High degree of recurrent connectivity among neuronal populations is a key attribute of neural microcircuits in the cerebral cortex and many different brain regions (Douglas et al.,

In this work, we propose such sparse randomly-interlinked low-complexity LSMs for solving complex Reinforcement Learning (RL) tasks, which involve an autonomous agent (modeled using the LSM) trained to select actions in a manner that maximizes the expected future rewards received from the environment. For instance, a robot (agent) learning to navigate a maze (environment) based on the reward and punishment received from the environment is an example RL task. The environment state (converted to spike trains) is fed to the liquid, which produces a high-dimensional representation based on current and past inputs. The sparse recurrent connections enable the liquid to retain decaying memory of past input representations and perform temporal integration across different RL time-steps. We present an optimal initialization strategy for the fixed input-to-liquid and recurrent-liquid connectivity matrices and weights to enable the liquid to produce high-dimensional representations that lead to efficient training of the liquid-to-readout weights. Artificial rate-based neurons for the readout layer takes the liquid activations and produces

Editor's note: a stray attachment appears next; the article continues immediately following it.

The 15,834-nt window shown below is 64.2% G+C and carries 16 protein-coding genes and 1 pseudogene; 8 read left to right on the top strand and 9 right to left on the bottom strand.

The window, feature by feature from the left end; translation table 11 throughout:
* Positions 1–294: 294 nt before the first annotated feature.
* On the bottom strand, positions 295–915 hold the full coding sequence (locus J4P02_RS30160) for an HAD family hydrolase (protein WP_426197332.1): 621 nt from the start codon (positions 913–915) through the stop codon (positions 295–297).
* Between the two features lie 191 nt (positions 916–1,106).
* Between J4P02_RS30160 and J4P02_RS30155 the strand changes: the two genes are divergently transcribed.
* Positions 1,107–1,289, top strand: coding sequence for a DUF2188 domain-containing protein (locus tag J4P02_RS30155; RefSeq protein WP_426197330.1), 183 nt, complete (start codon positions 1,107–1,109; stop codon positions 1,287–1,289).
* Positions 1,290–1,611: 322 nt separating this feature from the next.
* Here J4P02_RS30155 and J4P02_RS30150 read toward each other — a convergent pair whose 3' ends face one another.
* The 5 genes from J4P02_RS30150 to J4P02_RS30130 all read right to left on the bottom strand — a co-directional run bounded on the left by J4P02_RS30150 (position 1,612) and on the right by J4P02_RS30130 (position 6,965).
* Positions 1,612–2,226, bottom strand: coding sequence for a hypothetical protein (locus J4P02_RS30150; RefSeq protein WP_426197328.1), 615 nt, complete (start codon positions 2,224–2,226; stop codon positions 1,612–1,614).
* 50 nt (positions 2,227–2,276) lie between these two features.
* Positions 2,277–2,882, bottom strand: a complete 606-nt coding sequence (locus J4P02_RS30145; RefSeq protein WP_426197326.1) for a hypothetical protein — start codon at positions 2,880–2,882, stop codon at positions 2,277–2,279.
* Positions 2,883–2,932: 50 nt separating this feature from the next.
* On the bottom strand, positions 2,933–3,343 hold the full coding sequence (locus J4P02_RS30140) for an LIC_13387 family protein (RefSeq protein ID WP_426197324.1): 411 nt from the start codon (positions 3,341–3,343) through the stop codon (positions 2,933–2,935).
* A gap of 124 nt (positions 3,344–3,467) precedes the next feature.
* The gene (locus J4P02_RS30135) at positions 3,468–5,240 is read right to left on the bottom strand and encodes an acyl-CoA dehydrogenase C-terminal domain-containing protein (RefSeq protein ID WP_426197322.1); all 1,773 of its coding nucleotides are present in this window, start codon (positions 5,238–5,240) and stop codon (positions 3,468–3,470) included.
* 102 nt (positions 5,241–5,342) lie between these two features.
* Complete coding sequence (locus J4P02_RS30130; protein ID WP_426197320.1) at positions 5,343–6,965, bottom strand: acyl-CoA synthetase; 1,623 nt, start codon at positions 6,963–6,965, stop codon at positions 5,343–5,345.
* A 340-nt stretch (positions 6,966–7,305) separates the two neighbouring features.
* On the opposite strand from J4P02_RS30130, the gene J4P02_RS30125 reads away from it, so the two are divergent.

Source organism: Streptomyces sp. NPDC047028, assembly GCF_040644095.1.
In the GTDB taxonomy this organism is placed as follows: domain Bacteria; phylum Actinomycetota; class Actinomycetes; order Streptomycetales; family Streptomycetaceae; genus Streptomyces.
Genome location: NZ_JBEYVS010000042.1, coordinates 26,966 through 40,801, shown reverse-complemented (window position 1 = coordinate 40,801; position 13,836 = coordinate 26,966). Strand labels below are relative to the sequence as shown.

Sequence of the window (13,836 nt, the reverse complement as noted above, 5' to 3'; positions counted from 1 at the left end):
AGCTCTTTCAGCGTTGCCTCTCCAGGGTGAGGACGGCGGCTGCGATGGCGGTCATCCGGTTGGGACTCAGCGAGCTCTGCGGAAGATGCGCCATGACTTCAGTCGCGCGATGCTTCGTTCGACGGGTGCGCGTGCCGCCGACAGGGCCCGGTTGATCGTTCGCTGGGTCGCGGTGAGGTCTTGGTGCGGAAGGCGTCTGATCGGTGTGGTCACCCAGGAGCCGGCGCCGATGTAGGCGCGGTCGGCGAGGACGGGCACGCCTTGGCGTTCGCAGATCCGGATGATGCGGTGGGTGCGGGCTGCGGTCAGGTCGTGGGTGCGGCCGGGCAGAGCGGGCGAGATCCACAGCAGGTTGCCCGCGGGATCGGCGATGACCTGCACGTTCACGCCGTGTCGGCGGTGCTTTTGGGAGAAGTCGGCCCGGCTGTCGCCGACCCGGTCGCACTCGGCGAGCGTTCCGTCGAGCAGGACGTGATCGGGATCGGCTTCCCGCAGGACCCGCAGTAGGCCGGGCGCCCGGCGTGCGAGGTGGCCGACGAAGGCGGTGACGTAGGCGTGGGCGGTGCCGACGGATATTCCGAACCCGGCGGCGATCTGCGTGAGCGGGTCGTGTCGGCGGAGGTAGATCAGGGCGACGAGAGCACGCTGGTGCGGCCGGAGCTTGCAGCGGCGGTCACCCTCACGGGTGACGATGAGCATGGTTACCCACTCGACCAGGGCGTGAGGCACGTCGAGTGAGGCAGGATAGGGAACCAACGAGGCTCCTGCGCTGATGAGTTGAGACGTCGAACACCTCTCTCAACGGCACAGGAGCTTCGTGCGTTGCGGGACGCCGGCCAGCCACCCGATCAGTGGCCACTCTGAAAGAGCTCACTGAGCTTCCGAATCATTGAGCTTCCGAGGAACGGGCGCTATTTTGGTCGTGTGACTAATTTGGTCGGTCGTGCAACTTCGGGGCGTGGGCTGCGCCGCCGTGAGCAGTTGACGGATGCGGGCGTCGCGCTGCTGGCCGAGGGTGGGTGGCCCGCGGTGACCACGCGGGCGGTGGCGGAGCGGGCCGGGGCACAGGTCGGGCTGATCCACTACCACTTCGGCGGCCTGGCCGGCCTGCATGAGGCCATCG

Liquid State Machine (LSM) consists of an input layer sparsely connected via fixed synaptic weights to a randomly interlinked liquid of spiking neurons followed by a readout layer as depicted in